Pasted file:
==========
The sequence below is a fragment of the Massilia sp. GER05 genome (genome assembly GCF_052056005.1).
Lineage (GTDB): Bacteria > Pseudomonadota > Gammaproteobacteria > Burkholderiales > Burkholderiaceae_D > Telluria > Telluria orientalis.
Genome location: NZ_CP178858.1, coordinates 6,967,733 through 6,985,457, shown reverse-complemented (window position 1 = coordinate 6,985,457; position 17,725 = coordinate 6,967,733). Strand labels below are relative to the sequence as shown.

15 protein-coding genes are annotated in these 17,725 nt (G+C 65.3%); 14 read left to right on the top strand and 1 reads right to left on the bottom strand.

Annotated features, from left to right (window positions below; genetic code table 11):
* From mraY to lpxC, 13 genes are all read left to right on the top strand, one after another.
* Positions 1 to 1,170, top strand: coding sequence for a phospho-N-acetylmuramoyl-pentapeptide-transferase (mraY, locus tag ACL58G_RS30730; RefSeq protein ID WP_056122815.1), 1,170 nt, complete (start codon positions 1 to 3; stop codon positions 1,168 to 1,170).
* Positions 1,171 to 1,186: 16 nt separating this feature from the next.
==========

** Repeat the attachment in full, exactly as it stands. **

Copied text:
The sequence below is a fragment of the Massilia sp. GER05 genome (genome assembly GCF_052056005.1).
Lineage (GTDB): Bacteria > Pseudomonadota > Gammaproteobacteria > Burkholderiales > Burkholderiaceae_D > Telluria > Telluria orientalis.
Genome location: NZ_CP178858.1, coordinates 6,967,733 through 6,985,457, shown reverse-complemented (window position 1 = coordinate 6,985,457; position 17,725 = coordinate 6,967,733). Strand labels below are relative to the sequence as shown.

15 protein-coding genes are annotated in these 17,725 nt (G+C 65.3%); 14 read left to right on the top strand and 1 reads right to left on the bottom strand.

Annotated features, from left to right (window positions below; genetic code table 11):
* From mraY to lpxC, 13 genes are all read left to right on the top strand, one after another.
* Positions 1 to 1,170, top strand: coding sequence for a phospho-N-acetylmuramoyl-pentapeptide-transferase (mraY, locus tag ACL58G_RS30730; RefSeq protein ID WP_056122815.1), 1,170 nt, complete (start codon positions 1 to 3; stop codon positions 1,168 to 1,170).
* Positions 1,171 to 1,186: 16 nt separating this feature from the next.